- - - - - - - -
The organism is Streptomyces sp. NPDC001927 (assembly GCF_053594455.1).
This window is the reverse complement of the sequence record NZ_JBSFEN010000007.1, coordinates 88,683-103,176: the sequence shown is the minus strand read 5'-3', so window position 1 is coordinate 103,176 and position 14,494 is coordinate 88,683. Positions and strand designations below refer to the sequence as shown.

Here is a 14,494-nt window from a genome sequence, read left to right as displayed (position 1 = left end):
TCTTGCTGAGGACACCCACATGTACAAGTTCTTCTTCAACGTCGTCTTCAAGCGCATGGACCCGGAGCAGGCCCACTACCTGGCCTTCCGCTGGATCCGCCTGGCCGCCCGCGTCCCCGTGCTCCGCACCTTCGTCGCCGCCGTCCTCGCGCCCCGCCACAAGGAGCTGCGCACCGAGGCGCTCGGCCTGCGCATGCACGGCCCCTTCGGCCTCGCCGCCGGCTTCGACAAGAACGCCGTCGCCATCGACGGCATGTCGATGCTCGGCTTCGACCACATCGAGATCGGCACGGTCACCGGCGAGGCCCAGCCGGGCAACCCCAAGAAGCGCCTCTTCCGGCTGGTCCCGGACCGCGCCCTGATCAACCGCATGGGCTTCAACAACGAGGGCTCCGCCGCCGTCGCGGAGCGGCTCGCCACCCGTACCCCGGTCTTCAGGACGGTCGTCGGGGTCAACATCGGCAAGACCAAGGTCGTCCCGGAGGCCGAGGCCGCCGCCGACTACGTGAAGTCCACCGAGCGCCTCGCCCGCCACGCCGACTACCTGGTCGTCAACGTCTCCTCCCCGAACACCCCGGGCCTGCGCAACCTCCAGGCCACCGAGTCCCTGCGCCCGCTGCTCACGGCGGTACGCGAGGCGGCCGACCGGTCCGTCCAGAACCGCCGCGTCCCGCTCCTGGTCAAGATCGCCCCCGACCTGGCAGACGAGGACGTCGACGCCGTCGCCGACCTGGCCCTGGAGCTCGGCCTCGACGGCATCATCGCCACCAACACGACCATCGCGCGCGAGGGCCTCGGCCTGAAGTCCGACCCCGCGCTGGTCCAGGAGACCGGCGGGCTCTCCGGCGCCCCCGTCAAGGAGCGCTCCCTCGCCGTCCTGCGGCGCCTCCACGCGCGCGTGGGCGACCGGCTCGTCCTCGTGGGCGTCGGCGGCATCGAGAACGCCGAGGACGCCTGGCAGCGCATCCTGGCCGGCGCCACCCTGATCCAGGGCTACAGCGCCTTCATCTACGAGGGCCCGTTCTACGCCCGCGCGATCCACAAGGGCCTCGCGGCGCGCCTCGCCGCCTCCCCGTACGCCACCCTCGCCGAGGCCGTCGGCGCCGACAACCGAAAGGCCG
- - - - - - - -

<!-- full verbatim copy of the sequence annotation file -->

The organism is Streptomyces sp. NPDC001927 (assembly GCF_053594455.1).
This window is the reverse complement of the sequence record NZ_JBSFEN010000007.1, coordinates 88,683-103,176: the sequence shown is the minus strand read 5'-3', so window position 1 is coordinate 103,176 and position 14,494 is coordinate 88,683. Positions and strand designations below refer to the sequence as shown.

Here is a 14,494-nt window from a genome sequence, read left to right as displayed (position 1 = left end):
TCTTGCTGAGGACACCCACATGTACAAGTTCTTCTTCAACGTCGTCTTCAAGCGCATGGACCCGGAGCAGGCCCACTACCTGGCCTTCCGCTGGATCCGCCTGGCCGCCCGCGTCCCCGTGCTCCGCACCTTCGTCGCCGCCGTCCTCGCGCCCCGCCACAAGGAGCTGCGCACCGAGGCGCTCGGCCTGCGCATGCACGGCCCCTTCGGCCTCGCCGCCGGCTTCGACAAGAACGCCGTCGCCATCGACGGCATGTCGATGCTCGGCTTCGACCACATCGAGATCGGCACGGTCACCGGCGAGGCCCAGCCGGGCAACCCCAAGAAGCGCCTCTTCCGGCTGGTCCCGGACCGCGCCCTGATCAACCGCATGGGCTTCAACAACGAGGGCTCCGCCGCCGTCGCGGAGCGGCTCGCCACCCGTACCCCGGTCTTCAGGACGGTCGTCGGGGTCAACATCGGCAAGACCAAGGTCGTCCCGGAGGCCGAGGCCGCCGCCGACTACGTGAAGTCCACCGAGCGCCTCGCCCGCCACGCCGACTACCTGGTCGTCAACGTCTCCTCCCCGAACACCCCGGGCCTGCGCAACCTCCAGGCCACCGAGTCCCTGCGCCCGCTGCTCACGGCGGTACGCGAGGCGGCCGACCGGTCCGTCCAGAACCGCCGCGTCCCGCTCCTGGTCAAGATCGCCCCCGACCTGGCAGACGAGGACGTCGACGCCGTCGCCGACCTGGCCCTGGAGCTCGGCCTCGACGGCATCATCGCCACCAACACGACCATCGCGCGCGAGGGCCTCGGCCTGAAGTCCGACCCCGCGCTGGTCCAGGAGACCGGCGGGCTCTCCGGCGCCCCCGTCAAGGAGCGCTCCCTCGCCGTCCTGCGGCGCCTCCACGCGCGCGTGGGCGACCGGCTCGTCCTCGTGGGCGTCGGCGGCATCGAGAACGCCGAGGACGCCTGGCAGCGCATCCTGGCCGGCGCCACCCTGATCCAGGGCTACAGCGCCTTCATCTACGAGGGCCCGTTCTACGCCCGCGCGATCCACAAGGGCCTCGCGGCGCGCCTCGCCGCCTCCCCGTACGCCACCCTCGCCGAGGCCGTCGGCGCCGACAACCGAAAGGCCG